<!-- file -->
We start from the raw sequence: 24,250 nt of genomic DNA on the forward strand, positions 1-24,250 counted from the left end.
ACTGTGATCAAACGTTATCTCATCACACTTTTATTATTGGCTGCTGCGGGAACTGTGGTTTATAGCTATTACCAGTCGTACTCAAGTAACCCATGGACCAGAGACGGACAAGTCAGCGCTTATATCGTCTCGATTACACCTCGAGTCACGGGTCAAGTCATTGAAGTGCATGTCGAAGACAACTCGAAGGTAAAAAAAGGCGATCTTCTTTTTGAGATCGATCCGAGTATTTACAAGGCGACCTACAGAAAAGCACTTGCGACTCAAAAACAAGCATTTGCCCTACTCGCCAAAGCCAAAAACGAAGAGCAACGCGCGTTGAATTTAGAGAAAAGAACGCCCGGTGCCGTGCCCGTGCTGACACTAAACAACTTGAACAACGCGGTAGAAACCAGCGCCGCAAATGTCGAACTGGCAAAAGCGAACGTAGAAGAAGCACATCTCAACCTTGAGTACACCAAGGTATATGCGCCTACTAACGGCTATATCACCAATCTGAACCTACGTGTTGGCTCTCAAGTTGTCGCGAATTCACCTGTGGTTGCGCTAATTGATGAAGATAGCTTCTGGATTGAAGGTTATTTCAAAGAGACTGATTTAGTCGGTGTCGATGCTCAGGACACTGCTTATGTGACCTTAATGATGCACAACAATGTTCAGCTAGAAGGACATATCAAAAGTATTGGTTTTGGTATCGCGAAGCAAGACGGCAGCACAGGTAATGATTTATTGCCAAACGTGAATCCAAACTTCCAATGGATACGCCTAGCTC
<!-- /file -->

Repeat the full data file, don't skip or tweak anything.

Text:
We start from the raw sequence: 24,250 nt of genomic DNA on the forward strand, positions 1-24,250 counted from the left end.
ACTGTGATCAAACGTTATCTCATCACACTTTTATTATTGGCTGCTGCGGGAACTGTGGTTTATAGCTATTACCAGTCGTACTCAAGTAACCCATGGACCAGAGACGGACAAGTCAGCGCTTATATCGTCTCGATTACACCTCGAGTCACGGGTCAAGTCATTGAAGTGCATGTCGAAGACAACTCGAAGGTAAAAAAAGGCGATCTTCTTTTTGAGATCGATCCGAGTATTTACAAGGCGACCTACAGAAAAGCACTTGCGACTCAAAAACAAGCATTTGCCCTACTCGCCAAAGCCAAAAACGAAGAGCAACGCGCGTTGAATTTAGAGAAAAGAACGCCCGGTGCCGTGCCCGTGCTGACACTAAACAACTTGAACAACGCGGTAGAAACCAGCGCCGCAAATGTCGAACTGGCAAAAGCGAACGTAGAAGAAGCACATCTCAACCTTGAGTACACCAAGGTATATGCGCCTACTAACGGCTATATCACCAATCTGAACCTACGTGTTGGCTCTCAAGTTGTCGCGAATTCACCTGTGGTTGCGCTAATTGATGAAGATAGCTTCTGGATTGAAGGTTATTTCAAAGAGACTGATTTAGTCGGTGTCGATGCTCAGGACACTGCTTATGTGACCTTAATGATGCACAACAATGTTCAGCTAGAAGGACATATCAAAAGTATTGGTTTTGGTATCGCGAAGCAAGACGGCAGCACAGGTAATGATTTATTGCCAAACGTGAATCCAAACTTCCAATGGATACGCCTAGCTC